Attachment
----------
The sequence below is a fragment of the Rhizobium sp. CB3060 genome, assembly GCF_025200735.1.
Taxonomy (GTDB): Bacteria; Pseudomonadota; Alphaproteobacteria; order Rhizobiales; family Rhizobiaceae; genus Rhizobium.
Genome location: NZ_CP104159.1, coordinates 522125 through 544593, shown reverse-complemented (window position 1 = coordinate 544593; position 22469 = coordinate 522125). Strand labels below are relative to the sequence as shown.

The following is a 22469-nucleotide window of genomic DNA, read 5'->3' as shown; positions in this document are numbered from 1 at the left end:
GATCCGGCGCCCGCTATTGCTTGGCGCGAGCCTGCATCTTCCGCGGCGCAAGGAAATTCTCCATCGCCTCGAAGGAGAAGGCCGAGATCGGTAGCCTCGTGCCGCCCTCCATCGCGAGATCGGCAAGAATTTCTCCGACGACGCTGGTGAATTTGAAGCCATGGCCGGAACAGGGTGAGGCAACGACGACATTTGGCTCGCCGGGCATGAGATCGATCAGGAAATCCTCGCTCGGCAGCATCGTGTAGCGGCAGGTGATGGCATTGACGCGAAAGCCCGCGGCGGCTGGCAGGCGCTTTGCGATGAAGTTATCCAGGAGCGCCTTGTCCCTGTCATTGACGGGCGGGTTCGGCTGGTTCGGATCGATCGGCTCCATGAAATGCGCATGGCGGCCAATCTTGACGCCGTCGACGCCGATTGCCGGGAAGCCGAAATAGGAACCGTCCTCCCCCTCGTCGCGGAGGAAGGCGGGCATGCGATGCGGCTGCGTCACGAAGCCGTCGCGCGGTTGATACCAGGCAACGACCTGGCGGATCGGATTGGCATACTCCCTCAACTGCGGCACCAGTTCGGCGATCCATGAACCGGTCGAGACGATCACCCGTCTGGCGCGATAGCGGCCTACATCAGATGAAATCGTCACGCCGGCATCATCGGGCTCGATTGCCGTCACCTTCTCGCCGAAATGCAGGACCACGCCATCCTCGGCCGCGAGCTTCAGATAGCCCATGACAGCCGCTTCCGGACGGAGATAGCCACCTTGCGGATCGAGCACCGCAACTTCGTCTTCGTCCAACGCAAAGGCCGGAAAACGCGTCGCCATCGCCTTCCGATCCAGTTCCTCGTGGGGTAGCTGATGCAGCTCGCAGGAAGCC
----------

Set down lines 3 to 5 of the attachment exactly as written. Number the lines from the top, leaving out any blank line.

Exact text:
Genome location: NZ_CP104159.1, coordinates 522125 through 544593, shown reverse-complemented (window position 1 = coordinate 544593; position 22469 = coordinate 522125). Strand labels below are relative to the sequence as shown.

The following is a 22469-nucleotide window of genomic DNA, read 5'->3' as shown; positions in this document are numbered from 1 at the left end:
GATCCGGCGCCCGCTATTGCTTGGCGCGAGCCTGCATCTTCCGCGGCGCAAGGAAATTCTCCATCGCCTCGAAGGAGAAGGCCGAGATCGGTAGCCTCGTGCCGCCCTCCATCGCGAGATCGGCAAGAATTTCTCCGACGACGCTGGTGAATTTGAAGCCATGGCCGGAACAGGGTGAGGCAACGACGACATTTGGCTCGCCGGGCATGAGATCGATCAGGAAATCCTCGCTCGGCAGCATCGTGTAGCGGCAGGTGATGGCATTGACGCGAAAGCCCGCGGCGGCTGGCAGGCGCTTTGCGATGAAGTTATCCAGGAGCGCCTTGTCCCTGTCATTGACGGGCGGGTTCGGCTGGTTCGGATCGATCGGCTCCATGAAATGCGCATGGCGGCCAATCTTGACGCCGTCGACGCCGATTGCCGGGAAGCCGAAATAGGAACCGTCCTCCCCCTCGTCGCGGAGGAAGGCGGGCATGCGATGCGGCTGCGTCACGAAGCCGTCGCGCGGTTGATACCAGGCAACGACCTGGCGGATCGGATTGGCATACTCCCTCAACTGCGGCACCAGTTCGGCGATCCATGAACCGGTCGAGACGATCACCCGTCTGGCGCGATAGCGGCCTACATCAGATGAAATCGTCACGCCGGCATCATCGGGCTCGATTGCCGTCACCTTCTCGCCGAAATGCAGGACCACGCCATCCTCGGCCGCGAGCTTCAGATAGCCCATGACAGCCGCTTCCGGACGGAGATAGCCACCTTGCGGATCGAGCACCGCAACTTCGTCTTCGTCCAACGCAAAGGCCGGAAAACGCGTCGCCATCGCCTTCCGATCCAGTTCCTCGTGGGGTAGCTGATGCAGCTCGCAGGAAGCC